Hebrews:  Hebrews was widely accepted in the Eastern church, but initially questioned in the West because the author is anonymous.  Paul was generally considered the author, but other suggestions include Luke, Apollos, Barnabas, or Clement of Rome.  Once the Western church accepted Paul as the author, Hebrews was considered canonical.

James:  James was debated initially due to the West questioning its authorship and the perceived conflict with Paul’s writings on the role of works in salvation.  Once the West became comfortable with James as its author and the apparent conflict with Paul’s writings was resolved, James was fully accepted.

2 Peter:  2 Peter was initially debated because stylistic differences versus 1 Peter called its authorship into question.  But 2 Peter has been dated to Peter’s time and its doctrines are consistent with his writings, so the stylistic differences are assumed to be from the use of a scribe.

2 and 3 John:  These epistles were initially questioned by some because of their limited circulation and questions about their authorship.  However, the writing style is similar to 1 John and other early church leaders considered them authentic (including Polycarp, a disciple of John), so they were eventually accepted.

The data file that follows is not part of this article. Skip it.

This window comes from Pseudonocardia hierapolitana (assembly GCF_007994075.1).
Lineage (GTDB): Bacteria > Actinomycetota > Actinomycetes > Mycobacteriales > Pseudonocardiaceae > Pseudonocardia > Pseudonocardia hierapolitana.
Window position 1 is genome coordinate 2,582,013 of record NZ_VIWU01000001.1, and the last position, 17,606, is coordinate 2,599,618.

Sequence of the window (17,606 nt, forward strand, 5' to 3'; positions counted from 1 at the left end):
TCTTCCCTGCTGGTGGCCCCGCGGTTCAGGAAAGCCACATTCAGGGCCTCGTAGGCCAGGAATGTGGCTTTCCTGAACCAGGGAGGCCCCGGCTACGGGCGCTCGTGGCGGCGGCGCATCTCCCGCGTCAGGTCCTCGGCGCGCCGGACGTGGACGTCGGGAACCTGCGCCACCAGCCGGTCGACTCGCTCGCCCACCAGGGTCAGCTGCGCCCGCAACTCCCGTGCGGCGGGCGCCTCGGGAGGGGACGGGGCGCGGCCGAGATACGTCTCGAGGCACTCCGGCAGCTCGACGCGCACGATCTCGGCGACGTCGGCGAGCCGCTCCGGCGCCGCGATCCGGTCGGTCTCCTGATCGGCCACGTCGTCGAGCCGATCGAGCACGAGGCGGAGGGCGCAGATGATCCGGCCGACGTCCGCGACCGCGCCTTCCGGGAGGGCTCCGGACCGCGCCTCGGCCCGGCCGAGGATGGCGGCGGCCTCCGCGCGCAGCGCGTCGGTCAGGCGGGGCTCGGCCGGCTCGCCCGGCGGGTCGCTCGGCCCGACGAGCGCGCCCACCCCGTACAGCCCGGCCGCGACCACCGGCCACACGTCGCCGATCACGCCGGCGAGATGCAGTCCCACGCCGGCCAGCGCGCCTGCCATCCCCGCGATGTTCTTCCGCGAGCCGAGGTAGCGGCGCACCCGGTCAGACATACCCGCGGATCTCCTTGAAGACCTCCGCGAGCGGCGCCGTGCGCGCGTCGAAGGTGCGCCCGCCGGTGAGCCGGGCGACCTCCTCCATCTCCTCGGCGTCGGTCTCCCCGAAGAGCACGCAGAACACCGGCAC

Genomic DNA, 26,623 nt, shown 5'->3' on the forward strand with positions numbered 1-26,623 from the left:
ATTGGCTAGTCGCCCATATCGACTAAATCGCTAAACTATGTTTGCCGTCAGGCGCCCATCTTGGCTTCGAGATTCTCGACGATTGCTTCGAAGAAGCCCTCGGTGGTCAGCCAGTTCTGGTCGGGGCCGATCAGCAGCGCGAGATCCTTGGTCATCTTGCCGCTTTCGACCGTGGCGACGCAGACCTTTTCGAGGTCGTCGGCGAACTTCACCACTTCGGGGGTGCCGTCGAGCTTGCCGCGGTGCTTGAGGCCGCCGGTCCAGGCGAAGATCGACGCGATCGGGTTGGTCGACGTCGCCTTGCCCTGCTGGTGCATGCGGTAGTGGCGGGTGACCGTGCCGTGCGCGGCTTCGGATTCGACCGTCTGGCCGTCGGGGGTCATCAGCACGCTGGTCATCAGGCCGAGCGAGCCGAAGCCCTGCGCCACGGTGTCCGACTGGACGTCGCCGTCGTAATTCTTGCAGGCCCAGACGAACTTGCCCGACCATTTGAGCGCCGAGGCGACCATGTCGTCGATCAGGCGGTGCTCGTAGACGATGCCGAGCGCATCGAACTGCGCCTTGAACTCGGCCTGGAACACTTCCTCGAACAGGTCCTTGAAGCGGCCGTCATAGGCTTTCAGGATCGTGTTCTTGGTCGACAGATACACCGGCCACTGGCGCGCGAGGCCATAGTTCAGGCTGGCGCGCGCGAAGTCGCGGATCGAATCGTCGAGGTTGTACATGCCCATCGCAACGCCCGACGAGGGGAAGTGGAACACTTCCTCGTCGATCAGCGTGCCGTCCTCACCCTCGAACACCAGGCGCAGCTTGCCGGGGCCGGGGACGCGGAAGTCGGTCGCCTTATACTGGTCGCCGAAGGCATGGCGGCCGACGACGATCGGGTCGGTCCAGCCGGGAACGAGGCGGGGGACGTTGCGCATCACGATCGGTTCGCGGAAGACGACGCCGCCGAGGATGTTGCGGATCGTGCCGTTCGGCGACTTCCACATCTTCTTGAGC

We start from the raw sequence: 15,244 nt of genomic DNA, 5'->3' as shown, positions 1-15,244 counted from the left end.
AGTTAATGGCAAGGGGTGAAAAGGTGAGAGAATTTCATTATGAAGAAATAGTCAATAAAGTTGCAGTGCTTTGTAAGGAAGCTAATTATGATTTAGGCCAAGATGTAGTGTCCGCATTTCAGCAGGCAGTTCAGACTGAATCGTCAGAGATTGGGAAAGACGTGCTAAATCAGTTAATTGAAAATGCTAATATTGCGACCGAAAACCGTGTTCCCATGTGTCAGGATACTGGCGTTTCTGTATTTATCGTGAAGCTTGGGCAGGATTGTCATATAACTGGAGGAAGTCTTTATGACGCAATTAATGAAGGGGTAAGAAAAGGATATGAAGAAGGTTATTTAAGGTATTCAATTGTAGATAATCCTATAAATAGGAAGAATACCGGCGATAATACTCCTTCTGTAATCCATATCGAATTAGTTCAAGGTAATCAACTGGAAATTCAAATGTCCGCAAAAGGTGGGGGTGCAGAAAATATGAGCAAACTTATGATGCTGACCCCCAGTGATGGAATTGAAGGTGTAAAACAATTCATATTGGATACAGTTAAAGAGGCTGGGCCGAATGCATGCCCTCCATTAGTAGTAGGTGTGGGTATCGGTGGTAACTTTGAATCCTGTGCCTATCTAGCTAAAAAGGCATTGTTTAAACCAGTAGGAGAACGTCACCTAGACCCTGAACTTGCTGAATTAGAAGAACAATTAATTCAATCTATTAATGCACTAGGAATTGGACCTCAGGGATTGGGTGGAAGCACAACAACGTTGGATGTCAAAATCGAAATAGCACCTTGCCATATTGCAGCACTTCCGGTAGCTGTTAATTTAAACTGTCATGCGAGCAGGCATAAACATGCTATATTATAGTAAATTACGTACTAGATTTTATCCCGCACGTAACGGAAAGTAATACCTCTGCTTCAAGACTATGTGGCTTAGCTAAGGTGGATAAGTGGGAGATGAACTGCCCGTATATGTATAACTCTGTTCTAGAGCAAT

Jude:  Jude was questioned by some because it references the Old Testament pseudepigraphal Book of Enoch.  However, Jude was accepted by many early church leaders and others eventually recognized that referencing a quote from the Book of Enoch is not the same as endorsing it completely.

Revelation:  Revelation was broadly accepted by early church leaders, but when third century heretical groups began misusing it to justify their doctrines, it was called into question.  Once this confusion was cleared up in the fourth century, Revelation was again accepted.

Apocrypha:  Books Accepted by Some

The New Testament Apocrypha includes books such as The Epistle of Pseudo-Barnabas, the Didache, and the Apocalypse of Peter.  These books gained limited acceptance as scripture for a limited time, but were never broadly considered canonical.  Most of them are consistent with Christian teaching and doctrine and have educational, ethical, or devotional value.  But they were typically not accepted as scripture because authorship could not be firmly established or they were written by second century church leaders (such as Polycarp and Ignatius) instead of apostles.


There is small nugget of truth to the assertion that the New Testament canon was not finalized until almost 400 AD.  However, that small nugget of truth is blown so far out of proportion, with key facts left out, that it becomes a near-total falsehood.  Each of the 27 books of the New Testament were recognized as scripture and used within the church from early times.  The books of the New Testament canon were not “selected” by politically-minded church leaders in some closed-door, midnight session, in which they deviously censored books they didn’t like.  Rather, the canon evolved based on the writings that the earliest church members knew to be authentic.  Critics must understand that the Synod of Carthage did not create the New Testament canon.  It simply recognized the canon that had already been in use for hundreds of years.